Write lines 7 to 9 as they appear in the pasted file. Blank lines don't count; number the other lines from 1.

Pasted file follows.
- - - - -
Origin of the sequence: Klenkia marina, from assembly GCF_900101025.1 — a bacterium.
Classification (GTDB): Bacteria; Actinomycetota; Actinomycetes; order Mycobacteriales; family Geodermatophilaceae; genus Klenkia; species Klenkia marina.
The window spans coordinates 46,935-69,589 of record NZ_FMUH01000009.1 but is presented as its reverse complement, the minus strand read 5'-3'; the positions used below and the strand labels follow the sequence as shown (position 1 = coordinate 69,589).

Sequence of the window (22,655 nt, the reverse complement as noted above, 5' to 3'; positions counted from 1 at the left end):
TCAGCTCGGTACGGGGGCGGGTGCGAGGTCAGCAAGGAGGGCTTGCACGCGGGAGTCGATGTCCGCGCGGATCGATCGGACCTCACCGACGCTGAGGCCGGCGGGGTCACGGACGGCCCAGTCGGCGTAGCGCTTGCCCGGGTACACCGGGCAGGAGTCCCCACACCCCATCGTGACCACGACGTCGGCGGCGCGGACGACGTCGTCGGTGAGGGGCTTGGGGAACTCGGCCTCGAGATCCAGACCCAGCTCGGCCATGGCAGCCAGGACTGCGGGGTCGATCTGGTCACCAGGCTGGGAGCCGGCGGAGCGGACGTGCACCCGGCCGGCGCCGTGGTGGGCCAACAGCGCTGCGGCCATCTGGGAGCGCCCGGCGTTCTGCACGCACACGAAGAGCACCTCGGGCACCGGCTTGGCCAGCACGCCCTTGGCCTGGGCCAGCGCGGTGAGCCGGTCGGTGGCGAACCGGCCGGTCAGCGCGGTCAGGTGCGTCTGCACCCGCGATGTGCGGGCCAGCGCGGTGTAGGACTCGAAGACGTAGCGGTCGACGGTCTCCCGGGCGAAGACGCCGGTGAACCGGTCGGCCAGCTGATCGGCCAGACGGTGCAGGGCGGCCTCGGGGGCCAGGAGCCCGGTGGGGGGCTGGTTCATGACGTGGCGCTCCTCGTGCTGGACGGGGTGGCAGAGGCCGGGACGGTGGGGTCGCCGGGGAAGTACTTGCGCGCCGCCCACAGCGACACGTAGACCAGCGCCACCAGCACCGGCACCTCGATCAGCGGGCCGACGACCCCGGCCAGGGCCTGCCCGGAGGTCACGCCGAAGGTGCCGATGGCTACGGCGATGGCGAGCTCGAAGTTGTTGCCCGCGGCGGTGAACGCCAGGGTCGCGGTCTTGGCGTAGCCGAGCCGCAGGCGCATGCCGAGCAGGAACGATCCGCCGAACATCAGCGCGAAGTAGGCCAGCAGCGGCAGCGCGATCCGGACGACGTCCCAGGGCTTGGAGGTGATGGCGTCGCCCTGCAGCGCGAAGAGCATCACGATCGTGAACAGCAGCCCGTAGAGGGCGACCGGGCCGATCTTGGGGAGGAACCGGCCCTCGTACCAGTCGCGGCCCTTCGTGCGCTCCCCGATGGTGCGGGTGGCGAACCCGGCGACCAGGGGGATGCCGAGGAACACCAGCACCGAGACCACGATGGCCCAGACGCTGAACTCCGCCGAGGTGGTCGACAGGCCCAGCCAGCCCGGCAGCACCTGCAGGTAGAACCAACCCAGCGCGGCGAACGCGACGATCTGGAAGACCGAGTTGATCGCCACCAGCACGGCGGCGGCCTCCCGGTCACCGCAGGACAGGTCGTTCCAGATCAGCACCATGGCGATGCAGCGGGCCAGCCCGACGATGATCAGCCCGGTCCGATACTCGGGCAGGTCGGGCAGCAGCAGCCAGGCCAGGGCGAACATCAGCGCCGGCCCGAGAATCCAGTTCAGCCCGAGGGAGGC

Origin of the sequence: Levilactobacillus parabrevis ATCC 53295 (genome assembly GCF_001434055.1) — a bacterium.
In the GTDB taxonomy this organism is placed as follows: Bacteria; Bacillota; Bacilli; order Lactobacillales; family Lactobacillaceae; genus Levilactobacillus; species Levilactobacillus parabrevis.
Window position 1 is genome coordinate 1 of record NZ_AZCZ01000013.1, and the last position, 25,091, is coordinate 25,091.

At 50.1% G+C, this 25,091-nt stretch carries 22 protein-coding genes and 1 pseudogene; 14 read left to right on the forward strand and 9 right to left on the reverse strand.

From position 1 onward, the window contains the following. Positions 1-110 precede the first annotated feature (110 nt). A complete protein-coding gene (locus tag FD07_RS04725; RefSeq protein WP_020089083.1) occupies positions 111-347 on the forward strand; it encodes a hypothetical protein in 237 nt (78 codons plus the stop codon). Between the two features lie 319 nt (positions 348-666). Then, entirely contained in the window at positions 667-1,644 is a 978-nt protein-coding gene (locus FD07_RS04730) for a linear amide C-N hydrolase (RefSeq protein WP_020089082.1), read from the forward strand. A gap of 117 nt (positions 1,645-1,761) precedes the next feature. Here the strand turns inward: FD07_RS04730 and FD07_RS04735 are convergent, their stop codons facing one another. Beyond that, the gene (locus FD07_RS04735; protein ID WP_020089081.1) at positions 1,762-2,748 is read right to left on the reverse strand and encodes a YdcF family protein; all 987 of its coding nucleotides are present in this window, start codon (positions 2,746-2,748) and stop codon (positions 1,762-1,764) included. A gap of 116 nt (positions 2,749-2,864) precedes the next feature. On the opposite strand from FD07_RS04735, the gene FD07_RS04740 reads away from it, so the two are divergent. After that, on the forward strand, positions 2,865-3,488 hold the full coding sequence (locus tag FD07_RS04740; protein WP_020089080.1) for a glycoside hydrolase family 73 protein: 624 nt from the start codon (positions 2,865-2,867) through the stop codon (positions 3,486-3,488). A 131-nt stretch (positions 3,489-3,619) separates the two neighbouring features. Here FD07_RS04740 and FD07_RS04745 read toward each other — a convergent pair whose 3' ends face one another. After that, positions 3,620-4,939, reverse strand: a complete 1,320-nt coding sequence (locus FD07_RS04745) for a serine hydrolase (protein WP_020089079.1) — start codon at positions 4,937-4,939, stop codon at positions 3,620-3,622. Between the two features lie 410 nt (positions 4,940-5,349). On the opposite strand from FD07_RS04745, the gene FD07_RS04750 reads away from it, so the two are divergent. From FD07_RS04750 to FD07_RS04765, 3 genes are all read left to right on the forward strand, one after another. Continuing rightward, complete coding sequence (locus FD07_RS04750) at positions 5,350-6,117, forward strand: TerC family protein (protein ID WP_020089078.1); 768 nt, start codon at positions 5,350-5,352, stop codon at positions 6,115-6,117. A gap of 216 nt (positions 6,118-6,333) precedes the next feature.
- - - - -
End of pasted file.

In the GTDB taxonomy this organism is placed as follows: Bacteria; Bacillota; Bacilli; order Lactobacillales; family Lactobacillaceae; genus Levilactobacillus; species Levilactobacillus parabrevis.
Window position 1 is genome coordinate 1 of record NZ_AZCZ01000013.1, and the last position, 25,091, is coordinate 25,091.

At 50.1% G+C, this 25,091-nt stretch carries 22 protein-coding genes and 1 pseudogene; 14 read left to right on the forward strand and 9 right to left on the reverse strand.